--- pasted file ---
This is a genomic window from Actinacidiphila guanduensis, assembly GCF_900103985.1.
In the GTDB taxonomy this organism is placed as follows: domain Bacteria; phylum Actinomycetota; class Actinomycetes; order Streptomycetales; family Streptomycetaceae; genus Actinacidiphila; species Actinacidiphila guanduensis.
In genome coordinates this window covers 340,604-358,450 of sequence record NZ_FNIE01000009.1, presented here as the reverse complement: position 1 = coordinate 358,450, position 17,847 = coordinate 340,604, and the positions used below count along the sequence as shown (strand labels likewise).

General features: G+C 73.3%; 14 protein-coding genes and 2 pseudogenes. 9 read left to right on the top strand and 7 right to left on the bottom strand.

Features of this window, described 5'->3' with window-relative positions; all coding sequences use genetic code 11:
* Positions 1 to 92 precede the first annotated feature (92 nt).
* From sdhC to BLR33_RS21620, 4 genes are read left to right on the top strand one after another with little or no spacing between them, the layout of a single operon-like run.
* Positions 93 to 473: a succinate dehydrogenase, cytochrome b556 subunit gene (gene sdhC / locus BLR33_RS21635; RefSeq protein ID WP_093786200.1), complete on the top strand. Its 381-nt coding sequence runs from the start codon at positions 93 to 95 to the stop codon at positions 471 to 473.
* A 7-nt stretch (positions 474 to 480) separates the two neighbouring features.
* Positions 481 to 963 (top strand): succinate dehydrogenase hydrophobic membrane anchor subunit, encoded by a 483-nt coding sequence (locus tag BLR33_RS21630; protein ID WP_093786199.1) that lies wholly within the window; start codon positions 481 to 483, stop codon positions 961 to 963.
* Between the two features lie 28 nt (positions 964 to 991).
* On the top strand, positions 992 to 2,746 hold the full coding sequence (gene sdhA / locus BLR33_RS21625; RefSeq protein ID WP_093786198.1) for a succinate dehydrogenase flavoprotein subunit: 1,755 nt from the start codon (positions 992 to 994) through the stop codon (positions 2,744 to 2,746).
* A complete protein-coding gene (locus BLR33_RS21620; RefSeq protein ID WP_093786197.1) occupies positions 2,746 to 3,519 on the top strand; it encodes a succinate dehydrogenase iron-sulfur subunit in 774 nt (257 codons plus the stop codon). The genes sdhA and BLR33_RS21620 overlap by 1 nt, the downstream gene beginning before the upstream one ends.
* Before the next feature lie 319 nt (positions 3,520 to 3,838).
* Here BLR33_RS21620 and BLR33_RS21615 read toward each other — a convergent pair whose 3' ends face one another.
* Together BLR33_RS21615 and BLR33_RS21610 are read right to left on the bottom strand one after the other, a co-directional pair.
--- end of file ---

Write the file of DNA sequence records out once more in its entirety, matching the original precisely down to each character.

This is a genomic window from Actinacidiphila guanduensis, assembly GCF_900103985.1.
In the GTDB taxonomy this organism is placed as follows: domain Bacteria; phylum Actinomycetota; class Actinomycetes; order Streptomycetales; family Streptomycetaceae; genus Actinacidiphila; species Actinacidiphila guanduensis.
In genome coordinates this window covers 340,604-358,450 of sequence record NZ_FNIE01000009.1, presented here as the reverse complement: position 1 = coordinate 358,450, position 17,847 = coordinate 340,604, and the positions used below count along the sequence as shown (strand labels likewise).

General features: G+C 73.3%; 14 protein-coding genes and 2 pseudogenes. 9 read left to right on the top strand and 7 right to left on the bottom strand.

Features of this window, described 5'->3' with window-relative positions; all coding sequences use genetic code 11:
* Positions 1 to 92 precede the first annotated feature (92 nt).
* From sdhC to BLR33_RS21620, 4 genes are read left to right on the top strand one after another with little or no spacing between them, the layout of a single operon-like run.
* Positions 93 to 473: a succinate dehydrogenase, cytochrome b556 subunit gene (gene sdhC / locus BLR33_RS21635; RefSeq protein ID WP_093786200.1), complete on the top strand. Its 381-nt coding sequence runs from the start codon at positions 93 to 95 to the stop codon at positions 471 to 473.
* A 7-nt stretch (positions 474 to 480) separates the two neighbouring features.
* Positions 481 to 963 (top strand): succinate dehydrogenase hydrophobic membrane anchor subunit, encoded by a 483-nt coding sequence (locus tag BLR33_RS21630; protein ID WP_093786199.1) that lies wholly within the window; start codon positions 481 to 483, stop codon positions 961 to 963.
* Between the two features lie 28 nt (positions 964 to 991).
* On the top strand, positions 992 to 2,746 hold the full coding sequence (gene sdhA / locus BLR33_RS21625; RefSeq protein ID WP_093786198.1) for a succinate dehydrogenase flavoprotein subunit: 1,755 nt from the start codon (positions 992 to 994) through the stop codon (positions 2,744 to 2,746).
* A complete protein-coding gene (locus BLR33_RS21620; RefSeq protein ID WP_093786197.1) occupies positions 2,746 to 3,519 on the top strand; it encodes a succinate dehydrogenase iron-sulfur subunit in 774 nt (257 codons plus the stop codon). The genes sdhA and BLR33_RS21620 overlap by 1 nt, the downstream gene beginning before the upstream one ends.
* Before the next feature lie 319 nt (positions 3,520 to 3,838).
* Here BLR33_RS21620 and BLR33_RS21615 read toward each other — a convergent pair whose 3' ends face one another.
* Together BLR33_RS21615 and BLR33_RS21610 are read right to left on the bottom strand one after the other, a co-directional pair.